Plastic: it’s undoubtedly made certain aspects of our lives easier, healthier, and more convenient. Without plastic, many of our grocery items—particularly those that are quickly perishable—wouldn’t be available. We wouldn’t have comfy fleece clothes or water resistant gear. Our eyeglasses, medical implants, and laptops would look vastly different (or wouldn’t exist at all).
As they say though, too much of a good thing can be bad—and we’ve taken this adage to the maximum when it comes to our addiction with plastic. Let’s face it, our plastic-wrapped planet isn’t very happy with our obsession with this material. This article will look at how plastic is so harmful to the planet.
1. Our Problematic Take and Waste Mentality
One of the biggest problems with plastic is how we consume and dispose of it. Every year, we produce about 360 million tons of plastic; and because of how cheap plastic is to produce, it’s easy to throw away too.
When 40% of our plastic materials have been designed for single-use applications, it’s no wonder that we have a throw-away culture. But when you think about a plastic bag only being used for a few minutes before ending up in a landfill or ocean where it takes thousands of years to degrade, it’s blatantly obvious that there’s a problem.
Complicating things further, a whopping 91% of plastic isn’t recycled—which means that instead it ends up in our landfills or oceans (NRDC). This leads us to possibly the most popular problem with plastic: microplastics.
Plastic never really breaks down, it just breaks up. It breaks up into tiny pieces that become smaller and smaller until the heat, wind, water, and other elements eventually transform it into microplastics— fragments that are no more than 5 mm long and, as such, are very difficult to detect, but we do know that these are everywhere.
Microplastics are relatively new to scientists and we don’t fully understand their impacts yet. However, what we do know is that microplastics pose a threat to all types of life. We also know that microplastics end up everywhere—in soil, rain, air, dirt, and in humans and animals. We’re inhaling it, we’re eating it, and it’s ending up in the most unusual of places—like atop Mount Everest.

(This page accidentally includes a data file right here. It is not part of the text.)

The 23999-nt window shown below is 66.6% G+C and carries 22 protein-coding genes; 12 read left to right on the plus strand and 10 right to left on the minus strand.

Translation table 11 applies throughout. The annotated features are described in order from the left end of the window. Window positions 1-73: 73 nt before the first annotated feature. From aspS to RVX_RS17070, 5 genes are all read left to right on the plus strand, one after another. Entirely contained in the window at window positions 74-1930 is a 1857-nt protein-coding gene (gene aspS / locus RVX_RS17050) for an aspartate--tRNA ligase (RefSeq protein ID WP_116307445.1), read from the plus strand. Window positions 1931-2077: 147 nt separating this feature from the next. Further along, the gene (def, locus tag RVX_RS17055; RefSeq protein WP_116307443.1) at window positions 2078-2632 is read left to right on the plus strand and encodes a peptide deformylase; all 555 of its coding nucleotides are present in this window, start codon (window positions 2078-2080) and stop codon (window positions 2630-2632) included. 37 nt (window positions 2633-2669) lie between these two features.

While it will be some time before we fully realize the environmental impact of microplastics, we have a better idea now about how some of the earlier stages of the plastic life cycle impact our planet.
3. Plastic Production Process
About 8% of the world’s oil production goes towards producing plastics—about half as the “foodstocks” that make plastics and half for the energy used in the manufacturing process.
We all know that fracking, or hydraulic fracturing, is bad for our planet. What some of us don’t know is that one of the main products of fracking is plastic. In fact, the fracking industry has used the plastics industry to pump it up—and vice versa.
As renewable energy increasingly becomes a better option to power our country, the fracking industry is in need of a new buyer. Similarly, the plastics industry is in need of cheap ethane (a precursor to plastic that is found in fracked natural gas). A match made in pollution heaven, these two industries have been able to symbiotically fuel one another (pun intended).
Big companies who are traditionally known for oil, like ExxonMobil and Shell, are diversifying some of their operations to increase their output of plastic. Now, the production of plastic uses up about 14% of the world’s oil, but it’s expected to suck up 50% of global fossil fuel demand by 2050, bringing with it not just more CO2 emissions, but a slew of other problems too (Yale).
4. Emissions Linked to Plastic
Worldwide, the plastics industry is linked to around 900 million tons of carbon dioxide emissions every year. If plastic were a country, it would be the fifth highest emitter in the world.
Demand is only expected to increase, too. Scientists expect CO2 emissions to reach 1.3 billion tons by 2030—or, to put it another way, the equivalent of 300 coal fired power plants (CIEL).
Not only does every piece of plastic start out as a fossil fuel, but it also releases greenhouse gases at every part of its life cycle.